When university beckoned, I had the choice to use my traditional A-levels to do boring mathematics- or physics-based stuff, but then stumbled on an exciting computer animation degree in the UK seaside resort of Bournemouth. I thought, “Why not? Computers and art – let’s give it a go.” My first big break consisted of working for Dave Throssell at The Mill in high-end television commercials in 1998. In 2000, I moved to Industrial Light & Magic in the US to work on Star Wars and dinosaur films. Amazing fun to have done all that so early on!

CINEFEX: What aspect of your job makes you grin from ear to ear?

ANDY MORLEY: I love computers, and I love making pictures – the blend still immerses me. These days, the market is much more driven by schedule and production, due to the quantity of visual effects work needed. But there are still times when I just sit back, look at a shot and think, “Wow, that’s kinda cool.”

CINEFEX: And what makes you sob uncontrollably?

ANDY MORLEY: These days, I do not let the job get to me emotionally as much as it might have done in the past. However, the bit I dislike the most is those times when your work gets pushed back or criticized. Often this is because there are other factors at play beyond the actual imagery – which is what I tell myself, anyway!

CINEFEX: What’s the most challenging task you’ve ever faced?

ANDY MORLEY: I have had many challenging tasks. Ultimately, they have all had a question related to them such as: “Can we deliver the show?” It all comes down to time, staff, money, or a mix of the above. What I will say is that a super-challenging task is smashed apart by calm and methodical thinking. Often you can fix everything by starting with a ‘what can we do?’ foundation and building on top of this. Mind you, these challenges often end up with sleeping bags under desks and going home just to pick up fresh clothes!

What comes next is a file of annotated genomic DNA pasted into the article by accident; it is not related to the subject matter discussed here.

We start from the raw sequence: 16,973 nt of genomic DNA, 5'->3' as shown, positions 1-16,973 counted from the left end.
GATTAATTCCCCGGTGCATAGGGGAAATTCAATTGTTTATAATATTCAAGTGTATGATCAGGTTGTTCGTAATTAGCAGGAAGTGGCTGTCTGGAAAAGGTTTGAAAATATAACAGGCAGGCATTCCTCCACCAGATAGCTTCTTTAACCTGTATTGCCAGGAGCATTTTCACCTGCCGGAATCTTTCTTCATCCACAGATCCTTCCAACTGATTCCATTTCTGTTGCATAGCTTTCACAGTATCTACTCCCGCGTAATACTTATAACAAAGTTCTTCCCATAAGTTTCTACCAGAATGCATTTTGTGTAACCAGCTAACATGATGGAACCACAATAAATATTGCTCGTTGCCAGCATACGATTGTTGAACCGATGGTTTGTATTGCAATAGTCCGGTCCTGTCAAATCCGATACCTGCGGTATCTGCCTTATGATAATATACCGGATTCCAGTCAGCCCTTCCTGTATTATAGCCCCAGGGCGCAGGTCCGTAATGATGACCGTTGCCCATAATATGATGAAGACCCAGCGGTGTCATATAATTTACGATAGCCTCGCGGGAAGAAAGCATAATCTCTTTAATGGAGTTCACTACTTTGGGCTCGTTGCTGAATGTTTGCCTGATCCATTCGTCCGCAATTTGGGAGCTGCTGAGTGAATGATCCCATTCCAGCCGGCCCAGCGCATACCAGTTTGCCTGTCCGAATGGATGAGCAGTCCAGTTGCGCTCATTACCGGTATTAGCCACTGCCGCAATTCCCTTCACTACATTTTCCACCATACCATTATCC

CINEFEX: And what’s the weirdest task?

ANDY MORLEY: Going for a casual London job interview, and 36 hours later finding myself in Mumbai. Weird, but very, very fun.

CINEFEX: What changes have you observed in your field over the years?

ANDY MORLEY: So many changes – due to far too many years! From a tech standpoint for a standalone user, when I started in 1996, an SGI computer with a full suite of 3D software would cost anywhere between £50-80K, depending on what color the case was. Now, most of the software is cheap enough for a hobbyist to buy, and a PC from a local shop can do a high level of visual effects work.

The sheer scale of visual effects – in what seems like every film and television show out there – means render allotments have become render farms in local server rooms or floating in the cloud. The throughput of data, caches, images, QuickTime movies – all at resolutions the human eye almost cannot differentiate – has simply exploded. With streaming services all creating their own competing content, this mountain of data only continues to grow. In some ways, the visual effects industry feels like it has matured a lot, but there is still plenty of room for further refinement across the board.

CINEFEX: And what changes would you like to see?